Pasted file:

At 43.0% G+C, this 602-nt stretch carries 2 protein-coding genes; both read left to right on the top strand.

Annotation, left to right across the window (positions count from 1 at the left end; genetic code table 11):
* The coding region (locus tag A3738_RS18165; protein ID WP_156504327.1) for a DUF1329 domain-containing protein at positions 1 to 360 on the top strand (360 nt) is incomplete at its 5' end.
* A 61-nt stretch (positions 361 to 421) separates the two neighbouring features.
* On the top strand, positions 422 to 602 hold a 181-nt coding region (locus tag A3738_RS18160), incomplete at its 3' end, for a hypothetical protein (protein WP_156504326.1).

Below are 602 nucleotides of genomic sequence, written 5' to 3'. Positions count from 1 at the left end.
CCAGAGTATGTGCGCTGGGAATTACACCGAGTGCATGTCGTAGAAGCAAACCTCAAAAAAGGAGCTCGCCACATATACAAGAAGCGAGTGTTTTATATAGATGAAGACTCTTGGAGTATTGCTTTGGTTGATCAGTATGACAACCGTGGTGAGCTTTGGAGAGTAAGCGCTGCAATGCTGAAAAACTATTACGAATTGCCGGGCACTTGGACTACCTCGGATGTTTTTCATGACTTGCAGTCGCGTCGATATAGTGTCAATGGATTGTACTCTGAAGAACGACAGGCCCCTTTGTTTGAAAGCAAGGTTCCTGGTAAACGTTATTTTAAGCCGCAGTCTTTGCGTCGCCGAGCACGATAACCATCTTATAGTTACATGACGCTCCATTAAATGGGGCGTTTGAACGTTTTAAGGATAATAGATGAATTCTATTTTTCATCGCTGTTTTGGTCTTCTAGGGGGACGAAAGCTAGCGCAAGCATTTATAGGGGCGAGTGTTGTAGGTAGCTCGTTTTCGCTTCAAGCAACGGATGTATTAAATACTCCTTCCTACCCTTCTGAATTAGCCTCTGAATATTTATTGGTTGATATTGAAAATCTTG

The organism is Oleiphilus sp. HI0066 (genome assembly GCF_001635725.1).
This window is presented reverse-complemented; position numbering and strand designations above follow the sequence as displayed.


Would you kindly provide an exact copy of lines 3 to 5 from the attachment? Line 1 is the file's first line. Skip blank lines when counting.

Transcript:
* The coding region (locus tag A3738_RS18165; protein ID WP_156504327.1) for a DUF1329 domain-containing protein at positions 1 to 360 on the top strand (360 nt) is incomplete at its 5' end.
* A 61-nt stretch (positions 361 to 421) separates the two neighbouring features.
* On the top strand, positions 422 to 602 hold a 181-nt coding region (locus tag A3738_RS18160), incomplete at its 3' end, for a hypothetical protein (protein WP_156504326.1).